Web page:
Resolved that the independent government attempted to be established by the people styling themselves the inhabitants of Vermont cannot derive any countenance or authority from the Congress of the thirteen United States of America.
Resolved that no number or body of people within any part of the United States can be justified in attempting to form and establish any new independent states within any part of these United States without the consent of the state or states in which they are and were included at the time the Congress were at first elected and convened for the safety and defense of these United States and the approbation of Congress.
And it is recommended in the strongest terms to the people aforementioned and all other good people of these United States and any particular state interested or claiming to be interested in the premises to refrain from all acts of violence and coercive measures as they regard the peace and welfare of these states.
The committee who brought in the enclosed report were
Mr. Huntington of Connecticut
Mr. T.B. Smith of Pennsylvania
Mr. Francis Lightfoot [illegible] of Virginia
 
Amendments intended to be proposed to the report
Resolved that no man or body of men can of right on any territory within North American form or establish any state other than those which were called the British colonies, provinces, or plantations in North America without the special consent of that state within which such territory shall lie and the approbation of Congress.
Resolved that Congress do highly reprobate all attempts to set up, form, or establish any new state or government as tending to break the union of the states they represent, produce civil wars and destroy the peace, freedom, and happiness of America.
Resolved that Congress have not given and will not give any countenance or authority to the discontented subjects of the State of New York styling themselves the inhabitants of Vermont but do disapprove of their proceedings.
Resolved that it be most earnestly recommended to the persons aforesaid forthwith to submit peaceably and quietly to the jurisdiction government and authority of the said State of New York and that they represent unto the said government grievances they may labor under.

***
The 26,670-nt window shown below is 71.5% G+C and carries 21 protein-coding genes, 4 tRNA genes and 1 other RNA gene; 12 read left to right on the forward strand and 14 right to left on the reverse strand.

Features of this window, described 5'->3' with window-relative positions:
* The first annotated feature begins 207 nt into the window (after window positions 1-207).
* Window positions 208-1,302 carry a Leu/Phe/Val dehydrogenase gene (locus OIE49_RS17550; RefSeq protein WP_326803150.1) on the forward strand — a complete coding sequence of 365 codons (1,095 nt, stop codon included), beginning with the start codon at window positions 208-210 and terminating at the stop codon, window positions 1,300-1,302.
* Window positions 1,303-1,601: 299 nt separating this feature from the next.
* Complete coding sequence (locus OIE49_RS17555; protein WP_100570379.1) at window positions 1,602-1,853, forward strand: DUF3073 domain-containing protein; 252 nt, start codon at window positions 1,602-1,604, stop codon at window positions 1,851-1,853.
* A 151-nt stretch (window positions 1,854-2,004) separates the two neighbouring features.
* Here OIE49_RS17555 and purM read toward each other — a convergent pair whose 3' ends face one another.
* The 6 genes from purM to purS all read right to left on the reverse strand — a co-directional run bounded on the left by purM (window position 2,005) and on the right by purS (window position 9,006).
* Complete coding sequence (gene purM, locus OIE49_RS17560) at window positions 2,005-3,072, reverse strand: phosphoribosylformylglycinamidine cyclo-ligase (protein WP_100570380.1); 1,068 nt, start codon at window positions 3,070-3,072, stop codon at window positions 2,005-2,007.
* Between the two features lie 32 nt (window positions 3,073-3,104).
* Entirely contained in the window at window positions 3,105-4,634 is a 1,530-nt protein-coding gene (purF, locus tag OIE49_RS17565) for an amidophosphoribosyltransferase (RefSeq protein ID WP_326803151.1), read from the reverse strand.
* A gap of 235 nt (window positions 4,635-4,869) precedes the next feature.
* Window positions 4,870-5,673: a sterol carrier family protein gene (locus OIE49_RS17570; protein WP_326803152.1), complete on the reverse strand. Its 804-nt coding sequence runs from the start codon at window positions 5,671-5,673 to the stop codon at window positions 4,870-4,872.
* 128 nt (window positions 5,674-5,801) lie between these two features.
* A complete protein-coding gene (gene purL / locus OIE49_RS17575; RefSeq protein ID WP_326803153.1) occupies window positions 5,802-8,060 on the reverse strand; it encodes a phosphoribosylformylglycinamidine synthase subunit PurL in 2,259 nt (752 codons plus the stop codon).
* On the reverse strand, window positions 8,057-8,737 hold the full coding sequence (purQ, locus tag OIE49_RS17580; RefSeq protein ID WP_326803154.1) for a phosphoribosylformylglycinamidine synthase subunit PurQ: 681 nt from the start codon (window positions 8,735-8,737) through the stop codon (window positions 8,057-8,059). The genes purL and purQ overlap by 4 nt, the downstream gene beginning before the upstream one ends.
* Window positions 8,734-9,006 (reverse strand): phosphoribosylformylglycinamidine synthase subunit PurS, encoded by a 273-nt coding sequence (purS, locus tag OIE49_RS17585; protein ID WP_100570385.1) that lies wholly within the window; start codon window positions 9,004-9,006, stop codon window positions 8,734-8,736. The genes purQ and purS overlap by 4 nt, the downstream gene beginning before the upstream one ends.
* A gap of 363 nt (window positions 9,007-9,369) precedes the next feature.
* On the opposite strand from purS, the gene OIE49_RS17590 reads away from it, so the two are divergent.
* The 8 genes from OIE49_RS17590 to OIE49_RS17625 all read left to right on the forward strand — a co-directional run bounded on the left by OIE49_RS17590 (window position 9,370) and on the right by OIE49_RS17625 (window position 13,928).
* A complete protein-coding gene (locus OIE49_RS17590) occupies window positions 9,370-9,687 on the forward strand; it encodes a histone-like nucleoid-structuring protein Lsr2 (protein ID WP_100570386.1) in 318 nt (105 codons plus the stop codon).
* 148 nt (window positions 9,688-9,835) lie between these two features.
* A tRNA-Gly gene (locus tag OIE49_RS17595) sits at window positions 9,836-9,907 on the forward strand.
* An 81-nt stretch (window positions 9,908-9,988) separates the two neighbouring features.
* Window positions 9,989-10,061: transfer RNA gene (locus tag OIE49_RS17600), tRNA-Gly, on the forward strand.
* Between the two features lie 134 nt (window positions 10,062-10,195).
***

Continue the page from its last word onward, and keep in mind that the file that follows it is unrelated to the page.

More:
Resolved that the State of New York be requested to forbear for the present all coercive measures to compel the submission of their discontented subjects and also on a proper representation to redress their grievances under which they labor if any there be.
 
 
Questions
Using the first ten lines, put into your own words what the authors are writing.
 
Why do they say their request is low? (lines 11-20)
 
The last ten lines refer to what issue?
 
Resolution 1 states what?
 
In Resolution 2, who’s authority grants statehood?
 
Amended Resolution 2 is important why?
 
The last 2 Amended Resolutions grant what to NY State?
 
 
Historical Challenges
Research the positions of political groups in NY and Vermont concerning the statehood issue.
 
 
Interdisciplinary Connections
ELA
Write a letter to one of the governors explaining your position on the matter including relevant historical facts.
 
 
 
Resources
De Pauw, Linda. The Eleventh Pillar: New York State and the Federal Constitution (1966).
 
Kennedy, David M., et al. The American Pageant. Houghton Mifflin: NY, 2002.
 
Sherman, Michael. Freedom and Unity: A History of Vermont. Barre: Vermont Historical Society, 2004.
 
Spaulding, E. Wilder. His Excellency George Clinton: Critic of the Constitution (1938; 2d ed. 1964).
 
"Vermont." Worldmark Encyclopedia of the States. Gale, 2007. U.S. History In Context. Web.
 
 

Historical Context
The newly gained independence and self determination of the United States brought to the forefront longstanding domestic issues that were destined to divide the emerging nation. One of the situations involved the land dispute between New York and New Hampshire over the territory that would eventually be the first state created under the new constitution.
 
Vermont maintained its mostly independent character throughout the French and Indian War and the Revolution. Powerful political factions such as those backing Ethan Allen and even early settlers in the region viewed themselves as neither part of New York nor New Hampshire. Ultimately Vermonters would become a state in 1791.
 
 
Essential Question
What effects was the Revolution having on domestic policies?